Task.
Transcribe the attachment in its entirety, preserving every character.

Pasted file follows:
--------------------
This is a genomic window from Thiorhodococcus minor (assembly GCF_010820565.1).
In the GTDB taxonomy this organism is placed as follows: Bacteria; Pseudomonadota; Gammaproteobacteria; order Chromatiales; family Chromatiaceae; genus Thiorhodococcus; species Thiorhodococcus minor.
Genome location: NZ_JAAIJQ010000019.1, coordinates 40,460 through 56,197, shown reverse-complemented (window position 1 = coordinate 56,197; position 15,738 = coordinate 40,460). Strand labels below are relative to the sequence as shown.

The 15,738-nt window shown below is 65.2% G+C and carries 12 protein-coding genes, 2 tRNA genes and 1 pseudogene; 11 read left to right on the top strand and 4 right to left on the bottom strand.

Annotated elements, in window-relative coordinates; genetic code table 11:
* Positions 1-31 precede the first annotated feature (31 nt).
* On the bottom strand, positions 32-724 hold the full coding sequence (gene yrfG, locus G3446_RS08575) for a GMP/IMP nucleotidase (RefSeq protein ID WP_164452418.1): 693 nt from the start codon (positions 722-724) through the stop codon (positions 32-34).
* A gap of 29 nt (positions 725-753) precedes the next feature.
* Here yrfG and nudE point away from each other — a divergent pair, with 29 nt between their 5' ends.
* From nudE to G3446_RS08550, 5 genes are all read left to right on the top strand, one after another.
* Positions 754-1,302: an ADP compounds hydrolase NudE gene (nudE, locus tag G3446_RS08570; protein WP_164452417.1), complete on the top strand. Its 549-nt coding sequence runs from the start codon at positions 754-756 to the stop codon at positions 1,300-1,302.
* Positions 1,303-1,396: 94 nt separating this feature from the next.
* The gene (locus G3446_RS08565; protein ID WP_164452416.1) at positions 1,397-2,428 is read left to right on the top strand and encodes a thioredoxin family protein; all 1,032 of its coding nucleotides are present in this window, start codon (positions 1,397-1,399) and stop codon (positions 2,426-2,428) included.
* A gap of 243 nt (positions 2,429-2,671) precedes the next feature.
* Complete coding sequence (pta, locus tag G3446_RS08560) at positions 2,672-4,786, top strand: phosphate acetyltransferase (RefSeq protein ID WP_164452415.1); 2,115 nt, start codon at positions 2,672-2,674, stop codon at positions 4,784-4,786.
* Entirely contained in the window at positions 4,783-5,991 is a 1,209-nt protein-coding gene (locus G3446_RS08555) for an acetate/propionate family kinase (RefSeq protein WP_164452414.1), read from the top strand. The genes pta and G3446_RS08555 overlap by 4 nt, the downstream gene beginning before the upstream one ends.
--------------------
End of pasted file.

This is a genomic window from Thiorhodococcus minor (assembly GCF_010820565.1).
In the GTDB taxonomy this organism is placed as follows: Bacteria; Pseudomonadota; Gammaproteobacteria; order Chromatiales; family Chromatiaceae; genus Thiorhodococcus; species Thiorhodococcus minor.
Genome location: NZ_JAAIJQ010000019.1, coordinates 40,460 through 56,197, shown reverse-complemented (window position 1 = coordinate 56,197; position 15,738 = coordinate 40,460). Strand labels below are relative to the sequence as shown.

The 15,738-nt window shown below is 65.2% G+C and carries 12 protein-coding genes, 2 tRNA genes and 1 pseudogene; 11 read left to right on the top strand and 4 right to left on the bottom strand.

Annotated elements, in window-relative coordinates; genetic code table 11:
* Positions 1-31 precede the first annotated feature (31 nt).
* On the bottom strand, positions 32-724 hold the full coding sequence (gene yrfG, locus G3446_RS08575) for a GMP/IMP nucleotidase (RefSeq protein ID WP_164452418.1): 693 nt from the start codon (positions 722-724) through the stop codon (positions 32-34).
* A gap of 29 nt (positions 725-753) precedes the next feature.
* Here yrfG and nudE point away from each other — a divergent pair, with 29 nt between their 5' ends.
* From nudE to G3446_RS08550, 5 genes are all read left to right on the top strand, one after another.
* Positions 754-1,302: an ADP compounds hydrolase NudE gene (nudE, locus tag G3446_RS08570; protein WP_164452417.1), complete on the top strand. Its 549-nt coding sequence runs from the start codon at positions 754-756 to the stop codon at positions 1,300-1,302.
* Positions 1,303-1,396: 94 nt separating this feature from the next.
* The gene (locus G3446_RS08565; protein ID WP_164452416.1) at positions 1,397-2,428 is read left to right on the top strand and encodes a thioredoxin family protein; all 1,032 of its coding nucleotides are present in this window, start codon (positions 1,397-1,399) and stop codon (positions 2,426-2,428) included.
* A gap of 243 nt (positions 2,429-2,671) precedes the next feature.
* Complete coding sequence (pta, locus tag G3446_RS08560) at positions 2,672-4,786, top strand: phosphate acetyltransferase (RefSeq protein ID WP_164452415.1); 2,115 nt, start codon at positions 2,672-2,674, stop codon at positions 4,784-4,786.
* Entirely contained in the window at positions 4,783-5,991 is a 1,209-nt protein-coding gene (locus G3446_RS08555) for an acetate/propionate family kinase (RefSeq protein WP_164452414.1), read from the top strand. The genes pta and G3446_RS08555 overlap by 4 nt, the downstream gene beginning before the upstream one ends.